gmx tcaf computes tranverse current autocorrelations. These are used to estimate the shear viscosity, η. For details see: Palmer, Phys. Rev. E 49 (1994) pp 359-366.
Transverse currents are calculated using the k-vectors (1,0,0) and (2,0,0) each also in the y- and z-direction, (1,1,0) and (1,-1,0) each also in the 2 other planes (these vectors are not independent) and (1,1,1) and the 3 other box diagonals (also not independent). For each k-vector the sine and cosine are used, in combination with the velocity in 2 perpendicular directions. This gives a total of 16*2*2=64 transverse currents. One autocorrelation is calculated fitted for each k-vector, which gives 16 TCAFs. Each of these TCAFs is fitted to f(t) = exp(-v)(cosh(Wv) + 1/W sinh(Wv)), v = -t/(2 τ), W = sqrt(1 - 4 τ η/ρ k^2), which gives 16 values of τ and η. The fit weights decay exponentially with time constant w (given with -wt) as exp(-t/w), and the TCAF and fit are calculated up to time 5*w. The η values should be fitted to 1 - a η(k) k^2, from which one can estimate the shear viscosity at k=0.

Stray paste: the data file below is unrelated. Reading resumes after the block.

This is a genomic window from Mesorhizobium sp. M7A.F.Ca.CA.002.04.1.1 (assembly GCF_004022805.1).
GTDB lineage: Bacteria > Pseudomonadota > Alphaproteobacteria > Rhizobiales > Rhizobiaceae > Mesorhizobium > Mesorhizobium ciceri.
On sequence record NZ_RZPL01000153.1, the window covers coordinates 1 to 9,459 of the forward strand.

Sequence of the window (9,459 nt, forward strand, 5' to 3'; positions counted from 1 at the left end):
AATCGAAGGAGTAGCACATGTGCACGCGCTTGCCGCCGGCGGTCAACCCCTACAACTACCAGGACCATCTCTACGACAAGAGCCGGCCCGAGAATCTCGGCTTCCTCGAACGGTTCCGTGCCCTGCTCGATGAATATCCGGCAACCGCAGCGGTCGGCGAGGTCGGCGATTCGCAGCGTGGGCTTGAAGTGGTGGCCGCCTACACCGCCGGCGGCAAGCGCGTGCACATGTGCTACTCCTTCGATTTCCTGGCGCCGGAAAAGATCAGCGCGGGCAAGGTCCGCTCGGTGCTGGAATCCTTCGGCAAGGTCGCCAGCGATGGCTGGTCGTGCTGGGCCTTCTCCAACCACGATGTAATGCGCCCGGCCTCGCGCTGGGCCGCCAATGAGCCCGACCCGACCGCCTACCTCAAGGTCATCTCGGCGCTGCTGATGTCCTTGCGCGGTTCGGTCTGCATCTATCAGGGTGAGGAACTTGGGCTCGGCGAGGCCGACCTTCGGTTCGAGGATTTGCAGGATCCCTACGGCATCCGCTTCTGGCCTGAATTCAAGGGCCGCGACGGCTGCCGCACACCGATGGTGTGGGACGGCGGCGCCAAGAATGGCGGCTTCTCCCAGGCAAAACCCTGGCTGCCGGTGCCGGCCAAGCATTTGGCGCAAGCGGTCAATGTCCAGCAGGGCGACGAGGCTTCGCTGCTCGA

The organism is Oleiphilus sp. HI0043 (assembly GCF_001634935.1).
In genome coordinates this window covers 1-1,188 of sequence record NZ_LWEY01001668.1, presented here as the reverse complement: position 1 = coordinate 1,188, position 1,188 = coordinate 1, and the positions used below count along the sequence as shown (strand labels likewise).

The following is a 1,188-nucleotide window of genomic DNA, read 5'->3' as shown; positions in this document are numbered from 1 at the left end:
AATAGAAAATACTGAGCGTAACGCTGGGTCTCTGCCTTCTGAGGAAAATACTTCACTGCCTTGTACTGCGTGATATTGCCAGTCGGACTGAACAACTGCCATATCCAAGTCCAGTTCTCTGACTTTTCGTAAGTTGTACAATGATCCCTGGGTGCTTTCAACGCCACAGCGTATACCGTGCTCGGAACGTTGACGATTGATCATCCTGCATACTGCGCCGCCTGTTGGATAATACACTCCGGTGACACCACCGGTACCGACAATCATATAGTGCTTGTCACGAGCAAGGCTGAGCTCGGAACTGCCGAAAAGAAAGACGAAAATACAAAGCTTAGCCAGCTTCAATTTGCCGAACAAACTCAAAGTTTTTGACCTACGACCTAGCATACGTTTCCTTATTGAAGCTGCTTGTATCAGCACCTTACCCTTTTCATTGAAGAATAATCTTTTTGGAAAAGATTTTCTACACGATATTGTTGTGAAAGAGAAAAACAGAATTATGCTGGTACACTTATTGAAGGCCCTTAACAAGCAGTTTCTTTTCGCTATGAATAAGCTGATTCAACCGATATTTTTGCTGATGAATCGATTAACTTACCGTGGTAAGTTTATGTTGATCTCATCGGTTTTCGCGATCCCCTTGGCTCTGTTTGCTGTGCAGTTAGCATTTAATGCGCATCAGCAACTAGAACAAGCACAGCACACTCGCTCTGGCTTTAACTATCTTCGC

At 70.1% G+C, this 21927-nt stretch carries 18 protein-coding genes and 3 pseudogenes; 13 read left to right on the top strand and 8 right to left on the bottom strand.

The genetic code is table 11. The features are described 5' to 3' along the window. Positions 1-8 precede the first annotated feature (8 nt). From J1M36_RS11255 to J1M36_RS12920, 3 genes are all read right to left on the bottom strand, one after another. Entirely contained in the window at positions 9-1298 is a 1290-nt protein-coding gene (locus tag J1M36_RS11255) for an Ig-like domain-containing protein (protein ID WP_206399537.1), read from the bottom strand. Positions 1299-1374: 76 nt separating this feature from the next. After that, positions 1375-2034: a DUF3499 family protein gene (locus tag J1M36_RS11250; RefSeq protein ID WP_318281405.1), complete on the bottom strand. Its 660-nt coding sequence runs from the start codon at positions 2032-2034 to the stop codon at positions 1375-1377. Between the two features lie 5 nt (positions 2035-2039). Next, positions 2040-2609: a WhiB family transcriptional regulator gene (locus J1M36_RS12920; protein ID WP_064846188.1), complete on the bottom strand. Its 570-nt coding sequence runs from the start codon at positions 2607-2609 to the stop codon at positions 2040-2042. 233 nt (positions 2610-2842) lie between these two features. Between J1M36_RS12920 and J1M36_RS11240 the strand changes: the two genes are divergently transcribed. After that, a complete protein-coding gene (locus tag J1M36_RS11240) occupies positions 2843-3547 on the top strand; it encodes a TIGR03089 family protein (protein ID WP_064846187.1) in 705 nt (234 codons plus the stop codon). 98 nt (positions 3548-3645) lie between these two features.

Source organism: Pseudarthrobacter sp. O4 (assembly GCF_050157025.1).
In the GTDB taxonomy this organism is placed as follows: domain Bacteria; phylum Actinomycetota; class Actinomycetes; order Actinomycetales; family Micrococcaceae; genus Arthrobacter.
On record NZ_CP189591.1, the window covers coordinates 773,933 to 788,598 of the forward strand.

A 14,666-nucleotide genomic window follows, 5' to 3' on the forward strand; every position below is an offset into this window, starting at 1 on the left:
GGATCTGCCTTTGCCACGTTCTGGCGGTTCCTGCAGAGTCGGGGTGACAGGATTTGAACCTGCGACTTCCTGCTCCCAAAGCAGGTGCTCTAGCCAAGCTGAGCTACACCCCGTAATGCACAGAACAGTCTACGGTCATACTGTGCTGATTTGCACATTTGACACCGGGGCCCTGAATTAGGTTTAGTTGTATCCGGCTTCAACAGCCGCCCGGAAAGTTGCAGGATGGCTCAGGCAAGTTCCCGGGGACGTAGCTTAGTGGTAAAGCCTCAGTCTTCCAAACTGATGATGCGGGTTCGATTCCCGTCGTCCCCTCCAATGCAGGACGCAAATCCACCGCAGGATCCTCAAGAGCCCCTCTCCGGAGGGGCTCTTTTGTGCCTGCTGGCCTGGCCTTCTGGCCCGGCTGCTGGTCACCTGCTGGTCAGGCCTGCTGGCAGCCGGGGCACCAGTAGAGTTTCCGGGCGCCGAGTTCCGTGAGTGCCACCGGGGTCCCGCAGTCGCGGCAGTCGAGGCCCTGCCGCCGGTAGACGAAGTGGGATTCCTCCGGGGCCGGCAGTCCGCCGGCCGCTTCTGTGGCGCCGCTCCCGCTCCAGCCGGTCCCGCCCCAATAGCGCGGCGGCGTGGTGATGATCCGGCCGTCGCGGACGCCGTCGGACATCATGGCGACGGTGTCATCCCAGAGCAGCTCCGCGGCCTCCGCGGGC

When the box is cubic, one can use the option -oc, which averages the TCAFs over all k-vectors with the same length. This results in more accurate TCAFs. Both the cubic TCAFs and fits are written to -oc The cubic η estimates are also written to -ov.
With option -mol, the transverse current is determined of molecules instead of atoms. In this case, the index group should consist of molecule numbers instead of atom numbers.
The k-dependent viscosities in the -ov file should be fitted to η(k) = η_0 (1 - a k^2) to obtain the viscosity at infinite wavelength.
Note: make sure you write coordinates and velocities often enough. The initial, non-exponential, part of the autocorrelation function is very important for obtaining a good fit.